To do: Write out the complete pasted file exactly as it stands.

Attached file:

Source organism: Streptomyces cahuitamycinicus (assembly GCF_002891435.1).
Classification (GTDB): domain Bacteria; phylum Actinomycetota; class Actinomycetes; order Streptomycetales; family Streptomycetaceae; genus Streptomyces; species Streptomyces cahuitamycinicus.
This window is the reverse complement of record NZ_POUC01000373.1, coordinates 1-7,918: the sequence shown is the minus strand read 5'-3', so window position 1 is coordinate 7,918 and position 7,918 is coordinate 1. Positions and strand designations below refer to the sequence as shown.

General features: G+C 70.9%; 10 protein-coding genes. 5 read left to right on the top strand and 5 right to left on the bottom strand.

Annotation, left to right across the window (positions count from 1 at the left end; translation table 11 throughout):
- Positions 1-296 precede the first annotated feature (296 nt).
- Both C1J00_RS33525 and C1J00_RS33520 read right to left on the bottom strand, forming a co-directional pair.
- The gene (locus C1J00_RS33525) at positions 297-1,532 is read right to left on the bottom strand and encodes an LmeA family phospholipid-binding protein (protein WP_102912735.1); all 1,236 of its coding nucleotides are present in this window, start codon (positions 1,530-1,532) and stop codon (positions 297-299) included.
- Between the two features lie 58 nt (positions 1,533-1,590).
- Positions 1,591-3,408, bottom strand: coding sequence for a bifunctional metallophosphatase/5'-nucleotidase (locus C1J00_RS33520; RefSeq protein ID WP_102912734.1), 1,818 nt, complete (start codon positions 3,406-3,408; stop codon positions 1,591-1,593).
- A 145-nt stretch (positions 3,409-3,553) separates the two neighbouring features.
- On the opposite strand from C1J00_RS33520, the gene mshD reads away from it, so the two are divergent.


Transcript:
Source organism: Streptomyces cahuitamycinicus (assembly GCF_002891435.1).
Classification (GTDB): domain Bacteria; phylum Actinomycetota; class Actinomycetes; order Streptomycetales; family Streptomycetaceae; genus Streptomyces; species Streptomyces cahuitamycinicus.
This window is the reverse complement of record NZ_POUC01000373.1, coordinates 1-7,918: the sequence shown is the minus strand read 5'-3', so window position 1 is coordinate 7,918 and position 7,918 is coordinate 1. Positions and strand designations below refer to the sequence as shown.

General features: G+C 70.9%; 10 protein-coding genes. 5 read left to right on the top strand and 5 right to left on the bottom strand.

Annotation, left to right across the window (positions count from 1 at the left end; translation table 11 throughout):
- Positions 1-296 precede the first annotated feature (296 nt).
- Both C1J00_RS33525 and C1J00_RS33520 read right to left on the bottom strand, forming a co-directional pair.
- The gene (locus C1J00_RS33525) at positions 297-1,532 is read right to left on the bottom strand and encodes an LmeA family phospholipid-binding protein (protein WP_102912735.1); all 1,236 of its coding nucleotides are present in this window, start codon (positions 1,530-1,532) and stop codon (positions 297-299) included.
- Between the two features lie 58 nt (positions 1,533-1,590).
- Positions 1,591-3,408, bottom strand: coding sequence for a bifunctional metallophosphatase/5'-nucleotidase (locus C1J00_RS33520; RefSeq protein ID WP_102912734.1), 1,818 nt, complete (start codon positions 3,406-3,408; stop codon positions 1,591-1,593).
- A 145-nt stretch (positions 3,409-3,553) separates the two neighbouring features.
- On the opposite strand from C1J00_RS33520, the gene mshD reads away from it, so the two are divergent.